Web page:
— From wire reports

Former U.S. Rep John Conyers, D-Mich., is 90. Director of National Intelligence Dan Coats is 76. Jazz musician Billy Cobham is 75. Actor Danny Trejo is 75. Actor Pierce Brosnan is 66. Actress Debra Winger is 64. Olympic gold medal gymnast Olga Korbut is 64. Olympic gold medal marathon runner Joan Benoit Samuelson is 62. Rock musician Boyd Tinsley (The Dave Matthews Band) is 55. Rock musician Krist Novoselic is 54. Singer Janet Jackson is 53. Country singer Scott Reeves (Blue County) is 53. Actor Brian F. O’Byrne is 52. Actor David Boreanaz is 50. Political correspondent Tucker Carlson is 50. International Tennis Hall of Famer Gabriela Sabatini is 49. Country singer Rick Trevino is 48. Musician Simon Katz is 48. TV personality Bill Rancic is 48. Rapper Special Ed is 47. Actress Tori Spelling is 46. DJ Alex Pall (The Chainsmokers) is 34. Actress Megan Fox is 33. Olympic bronze medal figure skater Ashley Wagner is 28.

Highlight: In 1966, China launched the Cultural Revolution, a radical as well as deadly reform movement aimed at purging the country of “counter-revolutionaries.”

In 1770, Marie Antoinette, age 14, married the future King Louis XVI of France, 15.

In 1868, at the U.S. Senate impeachment trial of President Andrew Johnson, 35 out of 54 senators voted to find Johnson guilty of “high crimes and misdemeanors” over his attempted dismissal of Secretary of War Edwin Stanton, falling one vote short of the two-thirds majority needed to convict; the trial ended 10 days later after two other articles of impeachment went down to defeat as well.

In 1919, pianist Liberace was born in West Allis, Wisconsin.

In 1920, Joan of Arc was canonized by Pope Benedict XV.

In 1939, the federal government began its first food stamp program in Rochester, New York.

In 1943, the nearly monthlong Warsaw Ghetto Uprising came to an end as German forces crushed the Jewish resistance and blew up the Great Synagogue.

In 1975, Japanese climber Junko Tabei became the first woman to reach the summit of Mount Everest.

In 1988, the U.S. Supreme Court, in California v. Greenwood, ruled that police could search discarded garbage without a search warrant. Surgeon General C. Everett Koop released a report declaring nicotine was addictive in ways similar to heroin and cocaine.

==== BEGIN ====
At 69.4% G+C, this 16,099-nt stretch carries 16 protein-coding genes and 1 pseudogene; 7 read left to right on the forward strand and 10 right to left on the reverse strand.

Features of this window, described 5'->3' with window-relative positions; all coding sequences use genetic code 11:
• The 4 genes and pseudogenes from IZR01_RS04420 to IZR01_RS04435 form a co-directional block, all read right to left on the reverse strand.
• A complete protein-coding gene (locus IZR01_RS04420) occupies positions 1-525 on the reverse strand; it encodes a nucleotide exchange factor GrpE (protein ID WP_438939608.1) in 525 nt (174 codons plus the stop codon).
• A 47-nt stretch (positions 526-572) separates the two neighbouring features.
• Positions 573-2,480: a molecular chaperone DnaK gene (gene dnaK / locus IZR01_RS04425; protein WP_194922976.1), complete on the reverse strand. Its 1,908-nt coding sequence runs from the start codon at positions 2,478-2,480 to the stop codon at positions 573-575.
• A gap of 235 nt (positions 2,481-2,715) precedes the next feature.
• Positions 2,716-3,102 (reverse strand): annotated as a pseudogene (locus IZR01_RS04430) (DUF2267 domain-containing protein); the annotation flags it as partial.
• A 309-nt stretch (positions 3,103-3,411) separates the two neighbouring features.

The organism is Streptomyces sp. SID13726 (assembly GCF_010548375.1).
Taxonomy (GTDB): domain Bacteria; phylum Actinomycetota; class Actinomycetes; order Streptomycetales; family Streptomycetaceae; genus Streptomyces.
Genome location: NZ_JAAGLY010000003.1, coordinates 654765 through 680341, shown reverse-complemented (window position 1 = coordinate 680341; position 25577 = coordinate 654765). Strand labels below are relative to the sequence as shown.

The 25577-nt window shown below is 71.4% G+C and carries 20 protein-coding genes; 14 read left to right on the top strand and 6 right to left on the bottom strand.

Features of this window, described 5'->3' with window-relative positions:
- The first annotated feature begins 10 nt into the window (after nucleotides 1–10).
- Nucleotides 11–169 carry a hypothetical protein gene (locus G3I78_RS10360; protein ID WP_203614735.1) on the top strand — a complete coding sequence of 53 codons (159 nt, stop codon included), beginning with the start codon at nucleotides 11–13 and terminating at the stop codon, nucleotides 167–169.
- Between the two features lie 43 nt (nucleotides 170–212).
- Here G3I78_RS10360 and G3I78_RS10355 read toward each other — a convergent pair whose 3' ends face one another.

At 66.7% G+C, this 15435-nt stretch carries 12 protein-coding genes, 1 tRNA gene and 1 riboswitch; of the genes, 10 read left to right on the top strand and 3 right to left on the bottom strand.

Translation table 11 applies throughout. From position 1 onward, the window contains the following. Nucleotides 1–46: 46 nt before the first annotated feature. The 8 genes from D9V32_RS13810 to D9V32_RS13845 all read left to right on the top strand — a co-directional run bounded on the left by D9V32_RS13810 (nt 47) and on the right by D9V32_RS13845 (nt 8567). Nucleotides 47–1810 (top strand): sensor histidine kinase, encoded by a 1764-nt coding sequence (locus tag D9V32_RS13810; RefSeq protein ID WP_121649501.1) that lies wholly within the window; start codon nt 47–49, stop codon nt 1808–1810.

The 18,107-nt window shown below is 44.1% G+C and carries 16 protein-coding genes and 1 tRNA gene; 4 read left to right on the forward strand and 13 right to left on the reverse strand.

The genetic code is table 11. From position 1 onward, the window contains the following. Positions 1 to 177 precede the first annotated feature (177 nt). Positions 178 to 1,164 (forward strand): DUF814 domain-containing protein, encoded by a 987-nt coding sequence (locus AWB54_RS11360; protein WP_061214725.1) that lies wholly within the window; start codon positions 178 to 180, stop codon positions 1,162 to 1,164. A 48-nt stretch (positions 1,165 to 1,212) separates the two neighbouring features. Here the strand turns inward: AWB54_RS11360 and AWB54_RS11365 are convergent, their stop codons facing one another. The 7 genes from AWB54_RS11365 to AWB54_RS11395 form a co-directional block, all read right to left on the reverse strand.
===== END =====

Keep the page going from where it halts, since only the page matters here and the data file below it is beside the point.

In 1991, Queen Elizabeth II became the first British monarch to address Congress as she lauded U.S.-British cooperation in the Persian Gulf War.

In 1997, President Bill Clinton publicly apologized for the notorious Tuskegee experiment, in which government scientists deliberately allowed black men to weaken and die of treatable syphilis.

In 2007, anti-war Democrats in the Senate failed in an attempt to cut off funds for the Iraq war.

Ten years ago: Rachel Alexandra became the first filly to win the Preakness Stakes since 1924, holding off a late charge by Kentucky Derby winner Mine That Bird to capture the middle jewel of the Triple Crown by a length.

Five years ago: Federal safety regulators slapped General Motors with a record $35 million fine for taking more than a decade to disclose an ignition-switch defect in millions of cars linked at that point to at least 13 deaths. (The figure later rose to 90). U.S. Defense Secretary Chuck Hagel pledged to Israeli leaders that the U.S. would “do what we must” to prevent the Jewish state’s greatest fear of a nuclear-armed Iran from being realized.

One year ago: Officials at Michigan State University said they had agreed to pay $500 million to settle claims from more than 300 women and girls who said they were assaulted by sports doctor Larry Nassar.

23219715